It’s happened to me before, but only a handful of times in my life; being aware that I am in the presence of greatness, someone of talent so far above the norm that I want to hold my breath. It’s happened to me with musicians and singers, activists and speakers, even from time to time with politicians, and last night it happened with photographer Magnum Steve McCurry. He who is best-known outside of people who are interested in photography, travel or news stories, for his picture of the striking Afghan girl with the haunting, green eyes, and most famous for his work with National Geographic perhaps. That’s a wonderful portrait, but only one of many in this exhibition, which is clearly a work of love, from the heart as well as the camera of a man in love with life and all its variety.
Caja Canarias is hosting another of its wonderful spring seasons of exhibitions, debates, talks and movies, this year entitled, as last year, Enciende la Tierra (which probably best translates as Light on the Earth, or Focus on the Earth perhaps) and a retrospective of Steve McCurry’s work is a part of it. It opened Tuesday night, and last night McCurry gave a talk with slides of his work.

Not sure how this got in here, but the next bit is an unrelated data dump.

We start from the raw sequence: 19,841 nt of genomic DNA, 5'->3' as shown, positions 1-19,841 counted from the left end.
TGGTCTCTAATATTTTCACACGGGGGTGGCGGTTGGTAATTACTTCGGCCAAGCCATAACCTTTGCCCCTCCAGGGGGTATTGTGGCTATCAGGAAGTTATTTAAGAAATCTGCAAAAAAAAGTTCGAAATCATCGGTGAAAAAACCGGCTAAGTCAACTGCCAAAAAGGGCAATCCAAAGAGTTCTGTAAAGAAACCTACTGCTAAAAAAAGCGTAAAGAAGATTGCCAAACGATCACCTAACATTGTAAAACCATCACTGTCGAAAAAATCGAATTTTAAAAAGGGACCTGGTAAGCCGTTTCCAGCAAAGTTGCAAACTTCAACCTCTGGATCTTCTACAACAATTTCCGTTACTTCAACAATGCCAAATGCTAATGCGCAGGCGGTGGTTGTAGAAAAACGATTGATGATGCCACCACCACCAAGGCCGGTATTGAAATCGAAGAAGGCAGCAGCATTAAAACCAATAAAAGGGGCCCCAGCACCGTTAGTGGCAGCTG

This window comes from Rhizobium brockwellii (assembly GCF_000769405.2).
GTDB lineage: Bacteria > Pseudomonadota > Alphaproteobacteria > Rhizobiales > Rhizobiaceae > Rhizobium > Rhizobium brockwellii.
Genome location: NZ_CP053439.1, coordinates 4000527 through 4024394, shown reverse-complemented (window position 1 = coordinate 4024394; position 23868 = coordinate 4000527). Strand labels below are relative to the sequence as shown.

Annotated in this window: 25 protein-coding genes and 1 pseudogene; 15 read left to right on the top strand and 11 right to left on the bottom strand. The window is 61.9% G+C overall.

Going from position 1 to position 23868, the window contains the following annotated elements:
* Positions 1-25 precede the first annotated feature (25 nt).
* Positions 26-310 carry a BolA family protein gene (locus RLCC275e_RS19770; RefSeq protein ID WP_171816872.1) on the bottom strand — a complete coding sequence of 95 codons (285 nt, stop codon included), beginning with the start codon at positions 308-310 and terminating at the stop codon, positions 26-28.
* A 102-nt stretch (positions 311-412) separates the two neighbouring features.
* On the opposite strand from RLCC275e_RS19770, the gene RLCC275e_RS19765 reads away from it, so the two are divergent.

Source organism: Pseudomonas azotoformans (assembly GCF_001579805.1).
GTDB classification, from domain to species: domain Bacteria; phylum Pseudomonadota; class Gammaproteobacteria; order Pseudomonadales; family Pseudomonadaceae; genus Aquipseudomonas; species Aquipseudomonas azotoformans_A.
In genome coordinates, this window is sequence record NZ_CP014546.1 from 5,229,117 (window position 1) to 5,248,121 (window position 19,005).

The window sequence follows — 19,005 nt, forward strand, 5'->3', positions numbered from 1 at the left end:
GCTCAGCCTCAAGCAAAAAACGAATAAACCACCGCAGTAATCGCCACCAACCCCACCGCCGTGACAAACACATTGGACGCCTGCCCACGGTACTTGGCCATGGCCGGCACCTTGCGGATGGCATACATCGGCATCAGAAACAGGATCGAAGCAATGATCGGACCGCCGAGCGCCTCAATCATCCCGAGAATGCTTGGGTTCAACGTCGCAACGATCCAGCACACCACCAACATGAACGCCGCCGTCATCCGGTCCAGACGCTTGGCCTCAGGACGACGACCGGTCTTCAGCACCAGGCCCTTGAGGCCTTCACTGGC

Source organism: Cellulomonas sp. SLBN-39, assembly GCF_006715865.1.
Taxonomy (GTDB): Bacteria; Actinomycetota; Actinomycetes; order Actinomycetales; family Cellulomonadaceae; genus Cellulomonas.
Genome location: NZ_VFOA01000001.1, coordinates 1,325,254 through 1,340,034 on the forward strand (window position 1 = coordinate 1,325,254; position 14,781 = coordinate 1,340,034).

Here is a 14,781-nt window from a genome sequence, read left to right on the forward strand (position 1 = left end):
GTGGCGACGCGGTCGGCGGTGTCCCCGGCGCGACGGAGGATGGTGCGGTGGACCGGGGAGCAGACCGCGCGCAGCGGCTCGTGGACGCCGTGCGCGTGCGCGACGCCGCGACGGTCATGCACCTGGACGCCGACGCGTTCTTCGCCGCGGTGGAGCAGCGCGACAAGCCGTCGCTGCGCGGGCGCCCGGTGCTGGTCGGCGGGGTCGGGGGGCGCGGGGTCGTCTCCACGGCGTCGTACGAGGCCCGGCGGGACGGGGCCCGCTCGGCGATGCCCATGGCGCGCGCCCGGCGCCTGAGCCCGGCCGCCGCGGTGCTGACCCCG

Seeing these pictures, some of which are so familiar, in life size is an inspiring experience, hearing some of the stories which lay behind them is fascinating; like that the iconic Afghan girl was very shy about being photographed, and how her teacher persuaded her to pose. How it is forbidden to photography women once they reach puberty, which accounts for the tender age of many of his subjects.
He says that he doesn’t consider himself to be a “color photographer” and yet he uses color in ways in which no other photographer I know does. It seems as if he seeks it out, but he denied it, more than once. Between his words in the exhibition and the spoken word last night emerged the image of a man on a mission to celebrate the world, even, very often in its squalor, or at least what seems to us in the “West” as squalor.
His portraits of grubby children, wizened men and women, or shy young girls are, simply, without compare. They capture the essence of the subject so strikingly, and you focus first on the character in the faces, and then, after looking for a long while, you are aware that the child has a runny nose, or the old woman’s skin is smeared with dirt……so you see the beauty first, and the poverty second. They are people and not statistics. His own quote on this subject? ”If you wait, people will forget your camera and the soul will drift up into view.”
His landscapes almost always include people, and you wonder at how he managed to be there at just the right moment to capture the light or a particular movement, and then you hear that he traveled for days with a caravan of camels or repeated a boat journey day after day, until he got the shot which has become iconic, and you can only wonder that a normal mortal has that kind of patience.